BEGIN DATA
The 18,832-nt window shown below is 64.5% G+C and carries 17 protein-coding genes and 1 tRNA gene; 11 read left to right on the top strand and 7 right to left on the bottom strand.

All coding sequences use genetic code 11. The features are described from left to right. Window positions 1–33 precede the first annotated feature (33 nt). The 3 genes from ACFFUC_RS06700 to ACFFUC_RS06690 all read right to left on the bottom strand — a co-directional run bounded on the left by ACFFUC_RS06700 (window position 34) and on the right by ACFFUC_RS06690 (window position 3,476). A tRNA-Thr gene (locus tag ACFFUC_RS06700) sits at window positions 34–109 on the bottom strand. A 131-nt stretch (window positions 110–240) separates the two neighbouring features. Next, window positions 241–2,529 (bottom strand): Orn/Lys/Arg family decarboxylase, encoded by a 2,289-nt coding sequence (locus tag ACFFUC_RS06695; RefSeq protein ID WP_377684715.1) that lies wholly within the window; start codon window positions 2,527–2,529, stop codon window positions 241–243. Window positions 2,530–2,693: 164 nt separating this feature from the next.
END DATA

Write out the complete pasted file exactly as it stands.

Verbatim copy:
The 18,832-nt window shown below is 64.5% G+C and carries 17 protein-coding genes and 1 tRNA gene; 11 read left to right on the top strand and 7 right to left on the bottom strand.

All coding sequences use genetic code 11. The features are described from left to right. Window positions 1–33 precede the first annotated feature (33 nt). The 3 genes from ACFFUC_RS06700 to ACFFUC_RS06690 all read right to left on the bottom strand — a co-directional run bounded on the left by ACFFUC_RS06700 (window position 34) and on the right by ACFFUC_RS06690 (window position 3,476). A tRNA-Thr gene (locus tag ACFFUC_RS06700) sits at window positions 34–109 on the bottom strand. A 131-nt stretch (window positions 110–240) separates the two neighbouring features. Next, window positions 241–2,529 (bottom strand): Orn/Lys/Arg family decarboxylase, encoded by a 2,289-nt coding sequence (locus tag ACFFUC_RS06695; RefSeq protein ID WP_377684715.1) that lies wholly within the window; start codon window positions 2,527–2,529, stop codon window positions 241–243. Window positions 2,530–2,693: 164 nt separating this feature from the next.